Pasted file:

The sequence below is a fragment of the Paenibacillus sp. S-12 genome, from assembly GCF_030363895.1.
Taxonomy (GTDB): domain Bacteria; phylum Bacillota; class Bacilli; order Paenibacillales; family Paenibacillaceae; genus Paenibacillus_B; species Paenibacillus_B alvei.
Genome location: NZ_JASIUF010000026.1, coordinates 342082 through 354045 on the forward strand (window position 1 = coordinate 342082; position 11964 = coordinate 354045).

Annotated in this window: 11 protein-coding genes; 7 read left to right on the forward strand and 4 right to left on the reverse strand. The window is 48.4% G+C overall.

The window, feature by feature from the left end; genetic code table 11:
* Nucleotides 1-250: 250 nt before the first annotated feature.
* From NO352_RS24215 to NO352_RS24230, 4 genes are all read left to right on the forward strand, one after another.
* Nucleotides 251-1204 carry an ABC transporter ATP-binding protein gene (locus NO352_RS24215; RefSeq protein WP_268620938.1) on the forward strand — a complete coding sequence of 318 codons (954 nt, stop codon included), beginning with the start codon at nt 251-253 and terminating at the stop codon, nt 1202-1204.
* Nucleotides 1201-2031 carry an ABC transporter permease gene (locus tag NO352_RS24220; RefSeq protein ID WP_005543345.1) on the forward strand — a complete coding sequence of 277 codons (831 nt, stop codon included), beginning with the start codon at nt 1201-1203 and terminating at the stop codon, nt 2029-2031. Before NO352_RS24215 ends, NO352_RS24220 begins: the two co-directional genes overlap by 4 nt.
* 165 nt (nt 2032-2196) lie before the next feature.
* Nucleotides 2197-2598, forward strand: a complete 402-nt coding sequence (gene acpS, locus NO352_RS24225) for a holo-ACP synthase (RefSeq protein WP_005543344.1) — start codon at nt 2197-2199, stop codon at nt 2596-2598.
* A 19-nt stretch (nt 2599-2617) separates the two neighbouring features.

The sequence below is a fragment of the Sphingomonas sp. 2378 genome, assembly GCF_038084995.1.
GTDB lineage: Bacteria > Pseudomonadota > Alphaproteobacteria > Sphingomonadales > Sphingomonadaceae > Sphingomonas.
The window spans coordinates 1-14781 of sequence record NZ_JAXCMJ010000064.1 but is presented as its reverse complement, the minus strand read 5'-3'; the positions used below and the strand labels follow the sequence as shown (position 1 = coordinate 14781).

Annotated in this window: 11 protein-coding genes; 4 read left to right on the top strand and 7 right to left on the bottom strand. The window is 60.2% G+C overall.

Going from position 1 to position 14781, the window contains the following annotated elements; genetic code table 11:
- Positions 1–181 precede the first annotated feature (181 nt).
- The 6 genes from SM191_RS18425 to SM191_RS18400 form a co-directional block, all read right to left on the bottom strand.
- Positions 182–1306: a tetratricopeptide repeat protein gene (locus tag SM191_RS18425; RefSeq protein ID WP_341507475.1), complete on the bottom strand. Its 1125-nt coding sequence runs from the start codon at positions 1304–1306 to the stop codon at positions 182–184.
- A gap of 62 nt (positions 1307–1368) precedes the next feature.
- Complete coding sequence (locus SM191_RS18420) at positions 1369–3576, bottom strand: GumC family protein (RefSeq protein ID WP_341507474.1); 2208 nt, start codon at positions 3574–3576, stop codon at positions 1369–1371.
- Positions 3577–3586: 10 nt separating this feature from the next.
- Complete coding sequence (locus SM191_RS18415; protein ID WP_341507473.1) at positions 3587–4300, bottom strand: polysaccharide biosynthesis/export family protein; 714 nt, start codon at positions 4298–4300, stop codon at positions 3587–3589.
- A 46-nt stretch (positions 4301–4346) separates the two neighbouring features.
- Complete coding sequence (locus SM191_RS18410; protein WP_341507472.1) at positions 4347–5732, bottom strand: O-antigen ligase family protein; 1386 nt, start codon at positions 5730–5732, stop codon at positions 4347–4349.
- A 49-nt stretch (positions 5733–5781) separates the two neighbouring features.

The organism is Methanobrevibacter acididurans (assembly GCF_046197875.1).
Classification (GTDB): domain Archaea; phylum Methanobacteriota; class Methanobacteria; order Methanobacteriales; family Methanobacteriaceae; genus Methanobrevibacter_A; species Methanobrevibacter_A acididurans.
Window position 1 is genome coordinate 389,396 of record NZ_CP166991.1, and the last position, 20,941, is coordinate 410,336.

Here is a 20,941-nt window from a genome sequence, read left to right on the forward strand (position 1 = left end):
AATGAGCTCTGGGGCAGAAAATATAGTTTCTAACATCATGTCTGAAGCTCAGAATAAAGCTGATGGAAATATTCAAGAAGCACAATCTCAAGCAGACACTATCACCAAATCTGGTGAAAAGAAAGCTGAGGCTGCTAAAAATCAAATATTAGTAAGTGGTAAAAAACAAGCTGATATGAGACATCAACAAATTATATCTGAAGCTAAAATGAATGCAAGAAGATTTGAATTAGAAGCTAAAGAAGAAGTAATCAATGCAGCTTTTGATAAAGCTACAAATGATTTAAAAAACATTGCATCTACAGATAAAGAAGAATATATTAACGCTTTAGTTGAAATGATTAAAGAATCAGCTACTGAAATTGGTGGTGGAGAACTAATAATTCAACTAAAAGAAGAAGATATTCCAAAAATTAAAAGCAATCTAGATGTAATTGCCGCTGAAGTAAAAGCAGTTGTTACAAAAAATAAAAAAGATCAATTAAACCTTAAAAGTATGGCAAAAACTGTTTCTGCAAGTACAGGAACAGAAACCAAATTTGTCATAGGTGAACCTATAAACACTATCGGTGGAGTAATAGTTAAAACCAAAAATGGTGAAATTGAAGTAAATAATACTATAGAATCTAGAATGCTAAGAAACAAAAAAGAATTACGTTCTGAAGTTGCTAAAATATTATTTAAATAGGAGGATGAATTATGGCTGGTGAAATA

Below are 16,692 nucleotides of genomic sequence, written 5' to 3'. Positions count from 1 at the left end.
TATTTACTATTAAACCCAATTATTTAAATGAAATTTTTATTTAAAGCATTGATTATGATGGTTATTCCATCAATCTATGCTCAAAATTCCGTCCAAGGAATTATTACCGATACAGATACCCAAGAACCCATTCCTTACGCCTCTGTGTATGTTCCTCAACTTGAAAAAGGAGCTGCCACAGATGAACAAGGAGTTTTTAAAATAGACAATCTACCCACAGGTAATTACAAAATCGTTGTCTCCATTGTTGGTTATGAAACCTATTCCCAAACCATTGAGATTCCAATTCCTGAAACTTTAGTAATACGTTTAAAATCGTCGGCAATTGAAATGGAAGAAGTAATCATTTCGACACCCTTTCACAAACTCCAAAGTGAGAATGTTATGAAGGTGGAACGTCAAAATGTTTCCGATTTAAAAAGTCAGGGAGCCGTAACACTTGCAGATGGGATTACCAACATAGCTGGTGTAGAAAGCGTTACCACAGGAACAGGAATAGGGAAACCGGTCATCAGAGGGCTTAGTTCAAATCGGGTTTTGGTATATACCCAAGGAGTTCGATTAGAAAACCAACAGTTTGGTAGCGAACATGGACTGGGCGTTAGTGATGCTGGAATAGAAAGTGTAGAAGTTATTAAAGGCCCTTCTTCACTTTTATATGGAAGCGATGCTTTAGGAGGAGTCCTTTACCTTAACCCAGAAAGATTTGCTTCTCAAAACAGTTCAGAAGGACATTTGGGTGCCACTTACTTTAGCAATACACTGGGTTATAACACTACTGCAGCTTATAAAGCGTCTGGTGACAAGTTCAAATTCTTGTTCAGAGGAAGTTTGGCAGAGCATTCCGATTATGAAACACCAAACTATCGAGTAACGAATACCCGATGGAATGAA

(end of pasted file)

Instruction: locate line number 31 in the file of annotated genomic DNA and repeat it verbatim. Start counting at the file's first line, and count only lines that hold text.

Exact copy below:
Here is a 20,941-nt window from a genome sequence, read left to right on the forward strand (position 1 = left end):